West Yorkshire is a hotbed for beer. With even more breweries than London (60 to London's 54, according to CAMRA's 2015 Good Beer Guide), you'll never want for great beers when you visit God's Own County. It's all down to the heritage West Yorkshire has. And the water. Yorkshire has good water.

Name a popular ale and it's more likely than not been brewed in West Yorkshire. From Timmy Taylors and Tetley to the modern breed of brewers including Magic Rock and Northern Monk, it's a movement that's only growing and growing as the years go on. But the Brewers Market at Canal Mills isn't selfish enough to just keep it close to home. It's a celebration of beer as a whole, and the great food and good times that are sure to follow.

Tucked away on the outskirts of Leeds city centre, not quite the sort of place you'd stumble across on a night out, lies Canal Mills. An 18th Century textile mill, it's acted as a sort of blank canvas since being taken over in 2012. Gigs, street food festivals, club nights; the space is chameleonic, ready for almost any purpose. In short, it's Leeds' answer to Manchester's long-established Victoria Warehouse. For this weekend, Canal Mills has been taken over by some of the UK and abroad's very best brewers and street food merchants, with plenty of art and music going on to boot.

From Colorado's Odell Brewing Company to Leeds' very own Tall Boys Beer Shop, the expansive warehouse, decked out in lights and impressive murals, is like a who's who of modern craft beer heroes. Given a pint glass upon entrance, this is to become my trusted friend; my Wilson The Volleyball, only filled with beer. The first challenge: find something to drink. With everything from IPAs to Porters, Lagers to Pilsners, it's like Harrods but for grown-ups. The choice is overwhelming but I settle for a Fourpure Brewery IPA, a golden beer with all sorts of citrus flavours going on.

The next challenge, though, seems to be finding somewhere to sit. With an array of benches across the middle of the room, each one is packed with beer lovers and dragged along loved ones alike. It's an impressive turn out for somewhere as far out of town as this, compared to your more traditional drinking holes; perhaps a testament to the appeal of the wide variety of beers on offer. So we take to wandering around Canal Mills and stumbling across a room taken over by ping pong and what looks to be a game of Sensible Soccer being projected onto a screen.

The place is buzzing; a hive of chatter with a varied mix of music being pumped into the room that stops chatters in their tracks to start belting out the lyrics (by the end of the night, dear reader, I too was one of those when Tears for Fears came on). It was impossible to just take a seat without striking up a conversation with a stranger sat next to you, feeling less like a bar on a Saturday night than one big party.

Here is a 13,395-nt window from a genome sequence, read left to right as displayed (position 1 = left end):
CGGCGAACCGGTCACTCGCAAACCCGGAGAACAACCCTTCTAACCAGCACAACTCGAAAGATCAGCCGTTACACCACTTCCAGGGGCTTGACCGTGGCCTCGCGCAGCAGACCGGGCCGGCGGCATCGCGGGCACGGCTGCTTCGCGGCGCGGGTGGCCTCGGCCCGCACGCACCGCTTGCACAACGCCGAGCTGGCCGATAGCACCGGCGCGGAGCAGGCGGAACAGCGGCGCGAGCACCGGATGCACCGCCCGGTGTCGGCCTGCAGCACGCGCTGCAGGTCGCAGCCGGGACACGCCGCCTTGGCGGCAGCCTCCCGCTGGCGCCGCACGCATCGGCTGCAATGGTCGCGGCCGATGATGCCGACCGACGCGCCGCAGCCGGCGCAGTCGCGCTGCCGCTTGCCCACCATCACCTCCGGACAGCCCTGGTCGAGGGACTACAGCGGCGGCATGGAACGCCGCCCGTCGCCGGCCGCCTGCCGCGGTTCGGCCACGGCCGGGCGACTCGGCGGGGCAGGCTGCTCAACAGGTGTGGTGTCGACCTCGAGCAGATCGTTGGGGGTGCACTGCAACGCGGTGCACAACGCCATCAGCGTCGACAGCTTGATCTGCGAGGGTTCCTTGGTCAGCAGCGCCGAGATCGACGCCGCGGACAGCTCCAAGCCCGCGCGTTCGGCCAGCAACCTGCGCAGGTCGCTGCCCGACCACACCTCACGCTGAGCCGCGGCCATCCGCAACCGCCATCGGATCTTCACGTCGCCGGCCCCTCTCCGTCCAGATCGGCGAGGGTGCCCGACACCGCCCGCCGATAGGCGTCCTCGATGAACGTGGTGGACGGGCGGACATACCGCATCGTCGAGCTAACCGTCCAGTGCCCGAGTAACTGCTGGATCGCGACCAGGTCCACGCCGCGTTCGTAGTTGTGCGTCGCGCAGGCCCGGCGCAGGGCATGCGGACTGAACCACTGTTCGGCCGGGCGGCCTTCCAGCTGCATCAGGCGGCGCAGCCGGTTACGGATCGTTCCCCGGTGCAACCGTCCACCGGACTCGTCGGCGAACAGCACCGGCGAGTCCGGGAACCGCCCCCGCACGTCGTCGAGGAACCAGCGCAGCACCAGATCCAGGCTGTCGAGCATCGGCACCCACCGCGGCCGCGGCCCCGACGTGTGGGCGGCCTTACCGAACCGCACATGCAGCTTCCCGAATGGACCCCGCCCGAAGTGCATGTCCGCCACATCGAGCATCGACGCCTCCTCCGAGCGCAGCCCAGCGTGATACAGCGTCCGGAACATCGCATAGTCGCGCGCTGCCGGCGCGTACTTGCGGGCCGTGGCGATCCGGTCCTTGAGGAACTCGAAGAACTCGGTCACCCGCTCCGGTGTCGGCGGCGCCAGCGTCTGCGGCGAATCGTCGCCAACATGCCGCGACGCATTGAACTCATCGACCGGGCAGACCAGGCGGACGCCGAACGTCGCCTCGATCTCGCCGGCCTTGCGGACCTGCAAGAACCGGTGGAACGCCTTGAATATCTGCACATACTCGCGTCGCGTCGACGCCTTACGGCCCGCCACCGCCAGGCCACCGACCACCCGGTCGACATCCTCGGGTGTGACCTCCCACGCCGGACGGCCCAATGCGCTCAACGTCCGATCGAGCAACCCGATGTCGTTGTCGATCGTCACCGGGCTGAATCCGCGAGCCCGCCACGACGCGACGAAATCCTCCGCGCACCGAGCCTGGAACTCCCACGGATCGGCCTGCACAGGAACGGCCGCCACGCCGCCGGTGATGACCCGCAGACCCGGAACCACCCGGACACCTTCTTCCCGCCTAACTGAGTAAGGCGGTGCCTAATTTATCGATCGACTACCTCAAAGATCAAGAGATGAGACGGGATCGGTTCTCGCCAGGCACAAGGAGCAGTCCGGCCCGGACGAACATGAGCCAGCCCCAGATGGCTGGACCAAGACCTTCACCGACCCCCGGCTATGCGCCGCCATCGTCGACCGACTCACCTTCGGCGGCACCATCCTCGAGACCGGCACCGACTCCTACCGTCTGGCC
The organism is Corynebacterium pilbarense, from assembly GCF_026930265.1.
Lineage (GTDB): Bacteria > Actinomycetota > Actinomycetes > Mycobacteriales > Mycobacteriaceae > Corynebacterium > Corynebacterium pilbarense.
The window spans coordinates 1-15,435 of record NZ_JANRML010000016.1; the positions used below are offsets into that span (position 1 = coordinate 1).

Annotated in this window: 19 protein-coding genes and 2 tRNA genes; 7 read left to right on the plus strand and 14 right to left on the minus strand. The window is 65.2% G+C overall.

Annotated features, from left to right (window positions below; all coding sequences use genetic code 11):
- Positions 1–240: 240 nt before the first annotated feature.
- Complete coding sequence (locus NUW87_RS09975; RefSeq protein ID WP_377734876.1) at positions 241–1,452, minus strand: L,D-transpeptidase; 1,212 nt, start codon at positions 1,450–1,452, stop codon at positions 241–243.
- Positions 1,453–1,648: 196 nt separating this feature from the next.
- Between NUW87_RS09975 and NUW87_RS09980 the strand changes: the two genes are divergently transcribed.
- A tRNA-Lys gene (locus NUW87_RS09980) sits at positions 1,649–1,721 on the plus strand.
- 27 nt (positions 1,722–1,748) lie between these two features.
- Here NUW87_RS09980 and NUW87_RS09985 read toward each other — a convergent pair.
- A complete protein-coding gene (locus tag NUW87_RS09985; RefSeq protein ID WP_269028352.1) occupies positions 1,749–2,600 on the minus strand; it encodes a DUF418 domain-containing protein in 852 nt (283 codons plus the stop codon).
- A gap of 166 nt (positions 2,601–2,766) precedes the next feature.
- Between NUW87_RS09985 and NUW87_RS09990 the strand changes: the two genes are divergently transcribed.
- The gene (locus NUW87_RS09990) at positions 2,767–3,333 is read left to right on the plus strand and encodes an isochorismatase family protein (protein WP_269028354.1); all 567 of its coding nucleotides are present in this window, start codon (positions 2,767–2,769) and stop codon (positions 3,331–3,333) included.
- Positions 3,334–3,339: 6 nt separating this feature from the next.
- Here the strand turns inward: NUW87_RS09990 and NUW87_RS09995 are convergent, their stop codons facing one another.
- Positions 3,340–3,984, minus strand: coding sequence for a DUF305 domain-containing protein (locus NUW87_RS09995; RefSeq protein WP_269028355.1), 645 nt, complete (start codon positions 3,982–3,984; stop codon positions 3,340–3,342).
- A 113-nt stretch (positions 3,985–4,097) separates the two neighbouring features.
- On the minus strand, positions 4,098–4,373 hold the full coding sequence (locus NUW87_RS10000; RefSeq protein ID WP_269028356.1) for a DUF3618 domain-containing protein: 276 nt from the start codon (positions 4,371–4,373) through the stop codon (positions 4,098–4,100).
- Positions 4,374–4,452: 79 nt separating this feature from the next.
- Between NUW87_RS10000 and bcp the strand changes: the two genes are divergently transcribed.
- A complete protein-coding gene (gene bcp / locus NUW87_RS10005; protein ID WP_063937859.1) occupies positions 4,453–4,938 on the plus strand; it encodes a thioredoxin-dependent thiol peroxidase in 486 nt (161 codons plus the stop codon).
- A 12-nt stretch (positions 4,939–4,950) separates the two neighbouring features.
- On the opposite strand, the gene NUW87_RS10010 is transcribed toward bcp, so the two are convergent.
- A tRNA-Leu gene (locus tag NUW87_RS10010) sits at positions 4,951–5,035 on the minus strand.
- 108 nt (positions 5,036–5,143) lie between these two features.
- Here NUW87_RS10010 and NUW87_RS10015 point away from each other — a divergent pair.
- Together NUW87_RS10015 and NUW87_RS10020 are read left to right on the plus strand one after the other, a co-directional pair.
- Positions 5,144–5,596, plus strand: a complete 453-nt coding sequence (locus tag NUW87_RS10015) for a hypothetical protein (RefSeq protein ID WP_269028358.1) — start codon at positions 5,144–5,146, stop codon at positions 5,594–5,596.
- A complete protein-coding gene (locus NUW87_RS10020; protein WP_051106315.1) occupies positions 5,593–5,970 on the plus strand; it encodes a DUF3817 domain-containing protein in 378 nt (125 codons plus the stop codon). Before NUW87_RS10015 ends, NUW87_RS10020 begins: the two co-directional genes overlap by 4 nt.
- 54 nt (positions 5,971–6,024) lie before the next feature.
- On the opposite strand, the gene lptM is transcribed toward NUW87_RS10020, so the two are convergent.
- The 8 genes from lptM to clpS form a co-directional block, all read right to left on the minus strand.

Talking about the Brewers Market without even mentioning the food is a crime. Leeds has become something of a street food Mecca, with the monthly Belgrave Street Feast at Belgrave Music Hall & Canteen drawing in huge crowds to sample the rotating programme of eats. Brewers Market saw many of the local heavy-hitters, often to be found in Trinity Kitchen most of the time, parking up outside among the smokers. It being a Saturday and planning to drink quite a lot over the course of the evening (though drinking that sadly didn't include Magic Rock's amazing High Wire Grapefruit, which sold out very quickly), I wanted to prepare my stomach.

First course came courtesy of Mac Shac, Yorkshire based Mac & Cheese enthusiasts who know what makes a good Mac & Cheese. Simple to make but easy to get wrong, Mac Shac get it right with just the right amount of stringy cheese and, for me, plenty of chunky bites of chorizo. Next came a spicy paneer wrap from Manjit's Kitchen, serving up vegetarian Indian street food and snacks. Packed with flavour and bursting with ingredients, it's exactly the sort of thing you need to soak up the alcohol.

Brewers Market wasn't all about beers, though. The Hedonist Project catered for the whisky and gin lovers, offering up a variety of exciting sounding cocktails, whilst Latitude Wines provided the grape. I, however, was there for the beer. But with so much on offer, whether you were there for the beer or were reluctantly dragged along, there was something to keep you in high spirits.